Employers and employees experience considerable disruption during long-term sickness. For absent employees it can be a stressful and worrying time. For their colleagues, workloads may be stretched by taking on extra tasks, affecting morale. For employers, particularly SMEs, losing valuable staff can affect productivity levels and wasted time can be spent seeking temporaryreplacements.
The abolition of the Statutory Sick Pay (SSP) Percentage Threshold Scheme in 2014, stopping employers recovering SSP from the government, increased the burden on the employer. The expected reduction in longer term state benefits and the increasingly rigorous qualification process further diminishes the possibility of relying on the State during sickness absence.
Now seems like a good time for all companies, especially SMEs, to insure against the losses caused by long-term sickness absence.
Benefits to employees – peace of mind
First and foremost GIP is about protecting employees against one of the the main impacts of long-term sickness, loss of income. Financialstrain is often an added and stressful symptom of long-term illness.
Group Income Protection (GIP) can be invaluable in the provision of.long-term income: traditionally the benefit is paid from a set date after absence commenced until recovery or retirement. Importantly the employee remains in employment, so when they reach retirement, they can then receive the full pension to which they have continued to contribute. Any entitlement to other employee benefits is also protected.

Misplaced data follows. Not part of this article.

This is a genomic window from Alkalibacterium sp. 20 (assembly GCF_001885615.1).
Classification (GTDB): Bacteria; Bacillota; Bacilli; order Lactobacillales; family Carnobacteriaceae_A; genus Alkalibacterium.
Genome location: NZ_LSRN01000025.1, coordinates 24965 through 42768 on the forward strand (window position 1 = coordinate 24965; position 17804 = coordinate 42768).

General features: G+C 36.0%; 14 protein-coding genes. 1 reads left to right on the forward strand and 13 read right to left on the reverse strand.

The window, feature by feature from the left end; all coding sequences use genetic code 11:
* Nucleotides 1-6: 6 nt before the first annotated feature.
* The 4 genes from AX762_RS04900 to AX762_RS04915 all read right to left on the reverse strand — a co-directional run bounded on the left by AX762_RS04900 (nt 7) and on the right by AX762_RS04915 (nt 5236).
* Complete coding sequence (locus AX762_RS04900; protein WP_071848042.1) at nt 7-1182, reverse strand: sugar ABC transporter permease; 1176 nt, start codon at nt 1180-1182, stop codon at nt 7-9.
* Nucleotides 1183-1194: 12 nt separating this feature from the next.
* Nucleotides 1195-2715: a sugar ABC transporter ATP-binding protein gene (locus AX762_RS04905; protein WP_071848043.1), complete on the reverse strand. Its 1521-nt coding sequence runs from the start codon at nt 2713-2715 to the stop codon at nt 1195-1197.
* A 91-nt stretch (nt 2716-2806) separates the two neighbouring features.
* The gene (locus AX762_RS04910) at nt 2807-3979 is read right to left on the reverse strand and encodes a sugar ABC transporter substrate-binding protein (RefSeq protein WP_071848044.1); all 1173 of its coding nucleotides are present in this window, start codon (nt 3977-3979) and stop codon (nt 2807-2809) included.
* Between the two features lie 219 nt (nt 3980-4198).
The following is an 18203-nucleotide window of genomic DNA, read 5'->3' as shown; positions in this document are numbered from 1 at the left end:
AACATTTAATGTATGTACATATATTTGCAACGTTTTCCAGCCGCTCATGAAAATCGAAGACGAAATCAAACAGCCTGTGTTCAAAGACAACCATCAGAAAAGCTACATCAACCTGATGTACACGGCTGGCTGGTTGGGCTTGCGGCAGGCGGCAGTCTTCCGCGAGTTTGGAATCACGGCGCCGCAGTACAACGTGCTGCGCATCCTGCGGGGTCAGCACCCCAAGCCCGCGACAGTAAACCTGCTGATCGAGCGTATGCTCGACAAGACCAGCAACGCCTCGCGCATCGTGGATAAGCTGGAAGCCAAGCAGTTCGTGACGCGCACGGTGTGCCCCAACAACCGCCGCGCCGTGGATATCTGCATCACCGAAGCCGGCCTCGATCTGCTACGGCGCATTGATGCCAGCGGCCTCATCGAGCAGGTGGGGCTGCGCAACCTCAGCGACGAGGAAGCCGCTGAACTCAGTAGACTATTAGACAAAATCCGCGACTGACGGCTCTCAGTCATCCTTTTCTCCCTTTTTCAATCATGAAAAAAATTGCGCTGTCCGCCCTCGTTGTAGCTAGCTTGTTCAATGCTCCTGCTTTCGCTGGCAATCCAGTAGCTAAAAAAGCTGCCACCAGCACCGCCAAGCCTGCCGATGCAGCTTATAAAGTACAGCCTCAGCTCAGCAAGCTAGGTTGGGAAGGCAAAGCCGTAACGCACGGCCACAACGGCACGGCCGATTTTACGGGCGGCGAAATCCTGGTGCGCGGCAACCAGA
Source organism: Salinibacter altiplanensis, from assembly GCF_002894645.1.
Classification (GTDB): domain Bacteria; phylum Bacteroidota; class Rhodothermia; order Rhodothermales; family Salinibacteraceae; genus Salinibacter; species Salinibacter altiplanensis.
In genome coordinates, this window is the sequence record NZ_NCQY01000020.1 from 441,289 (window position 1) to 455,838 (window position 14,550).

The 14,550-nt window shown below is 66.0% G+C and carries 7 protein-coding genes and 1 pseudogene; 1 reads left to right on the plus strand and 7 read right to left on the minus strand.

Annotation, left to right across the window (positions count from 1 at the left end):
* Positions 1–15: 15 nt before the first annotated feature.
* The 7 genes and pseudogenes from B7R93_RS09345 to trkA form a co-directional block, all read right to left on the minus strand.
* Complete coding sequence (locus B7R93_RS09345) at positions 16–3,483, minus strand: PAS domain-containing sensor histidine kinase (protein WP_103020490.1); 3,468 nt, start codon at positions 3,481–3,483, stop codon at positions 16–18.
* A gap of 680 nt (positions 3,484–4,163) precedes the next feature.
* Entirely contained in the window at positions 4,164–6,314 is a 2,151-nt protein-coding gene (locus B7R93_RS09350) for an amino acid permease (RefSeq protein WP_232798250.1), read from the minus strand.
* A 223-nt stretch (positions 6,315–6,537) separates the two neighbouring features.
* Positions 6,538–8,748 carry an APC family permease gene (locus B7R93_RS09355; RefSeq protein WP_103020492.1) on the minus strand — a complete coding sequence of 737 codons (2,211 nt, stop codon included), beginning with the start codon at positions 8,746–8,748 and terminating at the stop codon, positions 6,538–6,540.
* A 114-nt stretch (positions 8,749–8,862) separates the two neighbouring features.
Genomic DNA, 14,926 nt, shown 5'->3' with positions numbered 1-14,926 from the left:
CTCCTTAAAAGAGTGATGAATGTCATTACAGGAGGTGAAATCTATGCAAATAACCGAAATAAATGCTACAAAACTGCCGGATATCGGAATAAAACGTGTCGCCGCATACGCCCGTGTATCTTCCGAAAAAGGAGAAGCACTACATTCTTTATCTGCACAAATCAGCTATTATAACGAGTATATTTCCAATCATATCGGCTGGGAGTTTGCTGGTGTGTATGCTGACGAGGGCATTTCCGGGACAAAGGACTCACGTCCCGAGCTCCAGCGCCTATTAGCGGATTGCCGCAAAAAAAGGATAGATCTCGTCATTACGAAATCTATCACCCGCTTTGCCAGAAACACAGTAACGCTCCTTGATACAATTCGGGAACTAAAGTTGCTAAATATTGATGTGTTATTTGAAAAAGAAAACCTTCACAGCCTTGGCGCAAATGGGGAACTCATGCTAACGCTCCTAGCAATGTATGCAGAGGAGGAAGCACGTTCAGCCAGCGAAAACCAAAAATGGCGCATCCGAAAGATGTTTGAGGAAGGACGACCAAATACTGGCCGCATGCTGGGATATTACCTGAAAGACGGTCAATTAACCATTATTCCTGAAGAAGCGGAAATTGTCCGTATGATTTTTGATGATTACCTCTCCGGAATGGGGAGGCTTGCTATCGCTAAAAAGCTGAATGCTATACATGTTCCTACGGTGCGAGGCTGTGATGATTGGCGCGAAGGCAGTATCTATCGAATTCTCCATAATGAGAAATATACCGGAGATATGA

The benefits are not only financial. Having the help and guidance of an experienced rehabilitation specialist can really make a difference to employees who have been away from the workplace for lengthy periods. Their support can remove the feelings of isolation and ease the return to work process, with the reassurance that any return to work plans will be prepared with full agreement from their General Practitioners.
Benefits to employers
The burden of sick pay can go far beyond financial costs for employers. In SMEs, where workplace relationships are often close, employers will be keen to do the best for their staff – yet this can be a difficult process to get right. Having GIP in place moves some of the responsibility of providing for an employee with a long-term illness to the insurer.
Engaging with rehabilitation services can successfully de-personalise the return to work, helping employers toensure the most appropriate and suitable outcome for all involved. Additionally, this can save on the cost of a diminished workforce or having to recruit a new staff member requiring training.
In some cases, having GIP in place could avoid long-term sickness altogether, removing the need to make statutory sick payments. Along-term absence from work may be preventable by using aninsurer embedded Employee Assistance Programme (EAP), often provided as part of a GIP policy. EAPs are a good way to support and maintain the health of employees, with many services that help to identify and resolve personal concerns that may affect job performance.
These benefits are often just part of the GIP offering. Others may include specialist second medical opinion services or help in sourcing private medical treatment. The GIP “package” can give SMEs a really boost in the recruitment and retention of the best staff.
Above and beyond protection
GIP is first and foremost a concrete layer of protection, able to withstand changes in legislation leaving state benefits falling short. This peace of mind for employees and employers cannot be understated. For SMEs in particular, the chance to boost protection against long-term illness may prove invaluable to small teams stretched by large workloads.
The short-term benefits of increased morale coupled with long-term betterment of health and productivity makes this a more than worthwhile investment.